Economic Botany

, Volume 68, Issue 2, pp 177–189 | Cite as

Lime for Chest Congestion, Bitter Orange for Diabetes: Foods as Medicines in the Dominican Community in New York City


Lime for Chest Congestion, Bitter Orange for Diabetes: Foods as Medicines in the Dominican Community in New York City. Several plants serve a dual purpose as foods and medicines in the Dominican immigrant community in New York City. Data show that foods used for self–medication by this community are plants that are well known and readily available in an urban environment, such as lime, bitter orange, garlic, cinnamon, onion and shallot, coconut, watercress, ginger, soursop, and radish. These plants are significant for Dominicans in New York City for treatment of non–communicable diseases, colloquially called “lifestyle diseases” (such as diabetes, obesity, high cholesterol, hypertension, and asthma/chest congestion), self–limiting diseases (including common cold, flu, cough, acute bronchitis), and female reproductive health (such as vaginal infections and infertility). Our findings emphasize the contemporary role of traditional medicine as an alternative and parallel healthcare system that dynamically adapts to current urban epidemiological trends. The double use of foods as medicines has important implications for urban outreach projects, such as Green Carts and community gardens, that play a role in disease prevention of vulnerable populations, especially those living in areas identified as food deserts.

Key Words

Traditional medicine urban ethnobotany migrants non–communicable diseases self–limiting diseases female reproductive health food deserts Green Carts community gardens botánicas medical education cultural competency training Dominican Republic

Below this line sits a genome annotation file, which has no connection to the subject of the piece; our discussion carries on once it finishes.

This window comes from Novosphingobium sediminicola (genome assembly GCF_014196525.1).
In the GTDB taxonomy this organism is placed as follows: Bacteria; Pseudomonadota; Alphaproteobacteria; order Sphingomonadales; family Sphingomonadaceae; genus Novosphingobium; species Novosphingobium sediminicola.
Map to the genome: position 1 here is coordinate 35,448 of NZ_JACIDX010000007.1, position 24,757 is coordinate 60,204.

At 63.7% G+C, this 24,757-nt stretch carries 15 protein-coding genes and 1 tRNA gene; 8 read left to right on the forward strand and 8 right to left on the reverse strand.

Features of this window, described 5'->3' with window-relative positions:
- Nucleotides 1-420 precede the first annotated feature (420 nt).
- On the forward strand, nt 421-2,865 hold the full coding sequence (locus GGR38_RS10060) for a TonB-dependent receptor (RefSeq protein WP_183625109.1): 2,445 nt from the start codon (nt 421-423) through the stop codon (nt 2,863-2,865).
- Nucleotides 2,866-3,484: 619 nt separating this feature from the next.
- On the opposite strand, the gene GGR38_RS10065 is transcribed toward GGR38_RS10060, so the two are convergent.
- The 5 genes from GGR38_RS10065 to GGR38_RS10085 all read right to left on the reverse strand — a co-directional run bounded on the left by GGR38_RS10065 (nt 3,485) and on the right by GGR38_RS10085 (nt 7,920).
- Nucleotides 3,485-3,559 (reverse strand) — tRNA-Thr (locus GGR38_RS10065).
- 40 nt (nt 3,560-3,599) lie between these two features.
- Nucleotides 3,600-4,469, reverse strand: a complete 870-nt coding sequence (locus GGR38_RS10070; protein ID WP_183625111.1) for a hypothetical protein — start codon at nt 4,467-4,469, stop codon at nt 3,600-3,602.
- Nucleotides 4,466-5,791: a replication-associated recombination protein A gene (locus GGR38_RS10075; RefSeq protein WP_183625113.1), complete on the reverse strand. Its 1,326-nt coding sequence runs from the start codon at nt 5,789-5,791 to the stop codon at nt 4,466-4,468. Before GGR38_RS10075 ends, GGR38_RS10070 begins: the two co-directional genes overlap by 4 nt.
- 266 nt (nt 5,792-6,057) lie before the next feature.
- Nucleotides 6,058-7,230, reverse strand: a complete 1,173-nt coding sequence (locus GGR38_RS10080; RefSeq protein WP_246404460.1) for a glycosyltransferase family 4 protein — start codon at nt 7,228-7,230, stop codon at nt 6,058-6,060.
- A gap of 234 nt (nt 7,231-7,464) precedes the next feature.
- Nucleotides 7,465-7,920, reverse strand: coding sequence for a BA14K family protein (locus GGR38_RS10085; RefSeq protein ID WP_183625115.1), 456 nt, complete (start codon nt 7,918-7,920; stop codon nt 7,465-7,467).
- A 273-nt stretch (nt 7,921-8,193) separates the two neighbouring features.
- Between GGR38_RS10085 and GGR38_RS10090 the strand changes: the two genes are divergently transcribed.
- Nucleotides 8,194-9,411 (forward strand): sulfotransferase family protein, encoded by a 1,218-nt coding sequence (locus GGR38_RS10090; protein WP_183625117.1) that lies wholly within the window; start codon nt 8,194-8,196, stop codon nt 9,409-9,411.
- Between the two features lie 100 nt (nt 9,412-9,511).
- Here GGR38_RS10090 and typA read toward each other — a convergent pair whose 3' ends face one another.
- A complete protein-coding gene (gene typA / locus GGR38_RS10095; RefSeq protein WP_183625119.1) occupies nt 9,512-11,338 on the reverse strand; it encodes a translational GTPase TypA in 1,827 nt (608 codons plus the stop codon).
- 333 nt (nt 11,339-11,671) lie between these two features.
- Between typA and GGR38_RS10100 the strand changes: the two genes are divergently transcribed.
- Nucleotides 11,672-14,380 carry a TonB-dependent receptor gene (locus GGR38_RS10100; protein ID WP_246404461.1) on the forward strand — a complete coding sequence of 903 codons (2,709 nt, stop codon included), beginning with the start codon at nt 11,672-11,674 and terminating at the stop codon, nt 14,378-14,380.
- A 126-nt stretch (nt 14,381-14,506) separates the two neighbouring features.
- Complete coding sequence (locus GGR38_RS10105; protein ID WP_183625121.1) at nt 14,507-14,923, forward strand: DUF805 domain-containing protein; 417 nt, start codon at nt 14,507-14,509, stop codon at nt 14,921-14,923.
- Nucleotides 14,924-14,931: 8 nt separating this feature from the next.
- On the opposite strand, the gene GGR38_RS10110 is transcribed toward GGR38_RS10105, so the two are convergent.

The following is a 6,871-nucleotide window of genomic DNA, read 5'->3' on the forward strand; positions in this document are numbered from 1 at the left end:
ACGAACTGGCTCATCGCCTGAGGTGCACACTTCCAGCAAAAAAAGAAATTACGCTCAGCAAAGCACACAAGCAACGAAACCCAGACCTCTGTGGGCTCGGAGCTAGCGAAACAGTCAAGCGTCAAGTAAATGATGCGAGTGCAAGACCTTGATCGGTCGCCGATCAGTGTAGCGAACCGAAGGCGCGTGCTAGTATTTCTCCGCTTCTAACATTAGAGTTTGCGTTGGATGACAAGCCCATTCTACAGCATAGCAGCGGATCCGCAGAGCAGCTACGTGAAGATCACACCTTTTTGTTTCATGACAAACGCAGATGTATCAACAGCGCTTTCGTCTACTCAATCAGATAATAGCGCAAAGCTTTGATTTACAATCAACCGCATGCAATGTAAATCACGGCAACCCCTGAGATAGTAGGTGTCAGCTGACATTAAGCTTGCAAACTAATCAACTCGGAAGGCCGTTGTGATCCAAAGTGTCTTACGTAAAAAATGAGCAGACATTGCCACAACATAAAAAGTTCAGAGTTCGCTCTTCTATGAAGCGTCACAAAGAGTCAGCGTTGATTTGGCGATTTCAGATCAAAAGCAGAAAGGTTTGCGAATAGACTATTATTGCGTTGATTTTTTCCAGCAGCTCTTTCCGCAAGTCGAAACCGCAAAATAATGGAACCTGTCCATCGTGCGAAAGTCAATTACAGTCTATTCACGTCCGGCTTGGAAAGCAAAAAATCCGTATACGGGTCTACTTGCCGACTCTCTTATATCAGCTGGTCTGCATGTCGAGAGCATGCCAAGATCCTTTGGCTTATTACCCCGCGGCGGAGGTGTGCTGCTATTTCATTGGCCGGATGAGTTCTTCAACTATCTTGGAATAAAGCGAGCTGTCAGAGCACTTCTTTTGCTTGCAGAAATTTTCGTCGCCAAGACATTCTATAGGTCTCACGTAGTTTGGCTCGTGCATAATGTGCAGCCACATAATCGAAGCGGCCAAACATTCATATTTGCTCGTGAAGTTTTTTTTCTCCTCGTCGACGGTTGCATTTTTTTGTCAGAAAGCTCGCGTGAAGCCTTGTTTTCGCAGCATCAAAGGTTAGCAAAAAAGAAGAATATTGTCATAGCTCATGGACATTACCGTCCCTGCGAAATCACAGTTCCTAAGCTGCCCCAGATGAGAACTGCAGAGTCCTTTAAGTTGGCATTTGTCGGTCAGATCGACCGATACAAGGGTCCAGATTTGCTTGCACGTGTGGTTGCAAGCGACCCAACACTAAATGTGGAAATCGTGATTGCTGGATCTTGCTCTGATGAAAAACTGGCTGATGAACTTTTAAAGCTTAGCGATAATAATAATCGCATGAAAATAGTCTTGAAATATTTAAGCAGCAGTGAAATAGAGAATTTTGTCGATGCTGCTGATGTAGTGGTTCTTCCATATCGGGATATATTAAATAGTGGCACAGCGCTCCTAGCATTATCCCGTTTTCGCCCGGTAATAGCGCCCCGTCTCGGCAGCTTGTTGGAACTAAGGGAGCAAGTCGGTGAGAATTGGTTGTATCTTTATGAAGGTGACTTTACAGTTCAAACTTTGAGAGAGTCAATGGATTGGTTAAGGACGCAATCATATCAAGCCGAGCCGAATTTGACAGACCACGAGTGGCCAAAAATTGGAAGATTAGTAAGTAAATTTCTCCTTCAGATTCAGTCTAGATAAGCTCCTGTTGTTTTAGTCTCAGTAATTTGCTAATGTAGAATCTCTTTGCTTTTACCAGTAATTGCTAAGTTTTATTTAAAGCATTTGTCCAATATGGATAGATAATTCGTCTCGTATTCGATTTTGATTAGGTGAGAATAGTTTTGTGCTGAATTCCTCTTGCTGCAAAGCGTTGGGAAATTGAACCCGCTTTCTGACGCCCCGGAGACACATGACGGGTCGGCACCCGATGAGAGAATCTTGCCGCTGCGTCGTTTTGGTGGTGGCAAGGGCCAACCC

El Limón para Pecho Apretado, la Naranja Agria para Diabetes: Plantas Alimenticias como medicinas en la Comunidad Dominicana en Nueva York. Varias plantas tienen un doble propósito como alimentos y medicinas en la Comunidad inmigrante Dominicana en la ciudad de Nueva York. Los datos demuestran que estas plantas Alimenticias utilizadas para automedicarse por esta Comunidad son plantas que son bien conocidas y fácilmente disponibles en el entorno urbano, como Limón, Naranja Agria, ajo, canela, cebolla y cebollín, coco, berro, jengibre, guanábana y rábano. Estas plantas son importantes para la Comunidad Dominicana en Nueva York para el tratamiento de las enfermedades no transmisibles, coloquialmente llamadas “enfermedades de estilo de vida” (como Diabetes, sobrepeso, colesterol alto, hipertensión y asma/Pecho Apretado), enfermedades auto–limitadas (incluyendo resfriado, gripe, tos, bronquitis aguda) y la salud reproductiva de la mujer (como infecciones vaginales e infertilidad). Estos resultados enfatizan el papel contemporáneo de la medicina tradicional como un sistema alternativo y paralelo de salud que se adapta dinámicamente a las tendencias actuales de la epidemiología urbana. El doble uso de las plantas Alimenticias como medicinas tiene implicaciones importantes para proyectos de extensión urbana, tales como los Carritos Verdes (“Green Carts”) y los jardines comunitarios, que desempeñan un papel en la prevención de las enfermedades en poblaciones vulnerables, especialmente las comunidades que viven en áreas identificadas como desiertos alimentarios (“food deserts”).

Supplementary material

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Copyright information

© The New York Botanical Garden 2014

Authors and Affiliations

  1. 1.Institute of Economic BotanyThe New York Botanical GardenBronxUSA

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